The Mix: Momisette

Momisette is French for “tiny mummy.”

Brunch has been a part of American culture since at least the 1930s, when passengers on the transcontinental railroad would exit the train during late-morning stops to grab a bite to eat.

The true origins of brunch, however, began across the pond. In 1895, a man named Guy Beringer penned an article stating, “Instead of England’s early Sunday dinner, a post-church ordeal of heavy meats and savory pies, why not a new meal, served around noon that starts with tea or coffee, marmalade and other breakfast fixtures before moving along to the heavier fare? By eliminating the need to get up early on Sunday, brunch would make life brighter for Saturday night carousers.” Beringer implied that after a Saturday night of debauchery, getting up early Sunday morning seemed unproductive. So why not get up a little later, eat a light meal around noon and then go about your day? Pure genius, Mr. Beringer.

Libations served at brunch should be lighter in alcohol content and packed with vitamins from juice. They need to raise the soul from the previous night’s devilish endeavors. Today, Bloody Marys or Mimosas are seen as quintessential brunch cocktails. The former are lighter in alcohol content, as there is normally only one shot of vodka (or gin, if you’re old school, in which case the drink is called a Red Snapper), to four to six shots of spiced tomato-juice mixture. Mimosas are similarly light: three to five ounces orange juice mixed with three to five ounces Champagne or sparkling wine. In the past few years, other cocktails like the Ramos Gin Fizz and Corpse Reviver #2 have been appearing on brunch menus around town, but I’d like to see another introduced: the Momisette.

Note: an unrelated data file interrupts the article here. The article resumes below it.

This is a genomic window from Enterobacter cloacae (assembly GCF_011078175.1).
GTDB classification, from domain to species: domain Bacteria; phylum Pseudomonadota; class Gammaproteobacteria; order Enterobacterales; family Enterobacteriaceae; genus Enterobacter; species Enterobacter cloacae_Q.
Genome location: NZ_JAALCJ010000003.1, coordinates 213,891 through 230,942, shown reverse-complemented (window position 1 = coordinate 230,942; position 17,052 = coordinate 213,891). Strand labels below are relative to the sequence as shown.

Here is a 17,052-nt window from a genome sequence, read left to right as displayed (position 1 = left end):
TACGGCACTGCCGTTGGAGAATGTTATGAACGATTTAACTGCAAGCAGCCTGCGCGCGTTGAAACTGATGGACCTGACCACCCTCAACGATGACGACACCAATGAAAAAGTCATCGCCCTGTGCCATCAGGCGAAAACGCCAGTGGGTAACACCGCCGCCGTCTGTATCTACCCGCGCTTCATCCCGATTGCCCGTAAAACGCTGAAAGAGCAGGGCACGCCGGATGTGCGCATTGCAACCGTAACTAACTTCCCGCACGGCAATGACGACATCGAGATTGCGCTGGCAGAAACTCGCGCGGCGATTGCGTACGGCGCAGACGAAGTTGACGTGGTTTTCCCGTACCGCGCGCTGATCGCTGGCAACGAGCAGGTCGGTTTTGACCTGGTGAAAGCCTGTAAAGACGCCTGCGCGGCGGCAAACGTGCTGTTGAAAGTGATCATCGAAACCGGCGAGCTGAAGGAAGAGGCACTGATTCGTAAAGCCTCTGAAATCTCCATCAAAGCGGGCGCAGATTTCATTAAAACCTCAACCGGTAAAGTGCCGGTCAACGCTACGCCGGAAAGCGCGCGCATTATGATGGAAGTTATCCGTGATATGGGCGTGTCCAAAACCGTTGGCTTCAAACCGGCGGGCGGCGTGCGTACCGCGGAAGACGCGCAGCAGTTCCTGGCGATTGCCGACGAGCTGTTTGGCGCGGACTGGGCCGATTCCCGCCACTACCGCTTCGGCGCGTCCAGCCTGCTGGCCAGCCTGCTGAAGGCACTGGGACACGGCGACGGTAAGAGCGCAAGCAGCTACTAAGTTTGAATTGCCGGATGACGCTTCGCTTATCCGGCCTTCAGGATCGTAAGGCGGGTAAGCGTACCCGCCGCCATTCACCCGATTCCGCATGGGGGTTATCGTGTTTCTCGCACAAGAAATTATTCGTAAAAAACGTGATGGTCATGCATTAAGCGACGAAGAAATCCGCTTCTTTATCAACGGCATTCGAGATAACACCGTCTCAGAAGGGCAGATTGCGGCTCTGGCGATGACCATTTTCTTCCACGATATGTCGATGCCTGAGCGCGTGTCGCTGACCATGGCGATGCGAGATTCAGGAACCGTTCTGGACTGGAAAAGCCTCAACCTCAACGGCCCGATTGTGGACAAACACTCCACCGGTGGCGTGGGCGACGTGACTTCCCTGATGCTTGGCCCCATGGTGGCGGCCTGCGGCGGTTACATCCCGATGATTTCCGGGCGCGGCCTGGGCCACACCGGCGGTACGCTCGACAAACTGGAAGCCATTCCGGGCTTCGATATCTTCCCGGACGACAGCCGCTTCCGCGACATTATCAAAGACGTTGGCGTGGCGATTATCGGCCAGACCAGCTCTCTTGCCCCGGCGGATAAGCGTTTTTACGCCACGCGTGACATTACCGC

Momisette is French for “tiny mummy.” I’m not sure how the drink got its name, but it is an exhilarating cocktail. I’ve seen this drink served over ice or like a Mimosa (poured into a champagne flute or wine glass and stirred briefly). There is no wrong way to serve it, so it comes down to personal preference.

Matt Seiter is a co-founder of the United States Bartenders’ Guild’s St. Louis chapter, a member of the national board for the USBG’s MA program and a continuing educator for all desiring knowledge of the craft of mixology. He is a member of Drink Lab and a consultant at Sanctuaria.


Serves | 1 |

  • 1 oz North Shore Distillery Sirène Absinthe or Pernod Ricard Pastis ice (optional)
  • ½ oz orgeat syrup
  • 4 to 5 oz sparkling water or sparkling wine
  • lemon twist (optional)

| Preparation | Pour absinthe or pastis into a glass (either over ice or not). Pour in orgeat syrup and stir. Top off with sparkling water or sparkling wine. Garnish with lemon twist.

Bubbly Basics

This sparkling water cheat sheet outlines the differences, however subtle, that distinguish the most popular non-alcoholic bubbly drinks used as mixers in cocktails.

Club Soda. Water made with dissolved carbon dioxide combined with mineral ingredients for flavoring (potassium bicarbonate and sulfate are the most common).

Seltzer Water. Water made with dissolved carbon dioxide.

Tonic Water. Water made with added flavor of quinine (with a distinct bitter flavor) and sugars along with dissolved carbon dioxide.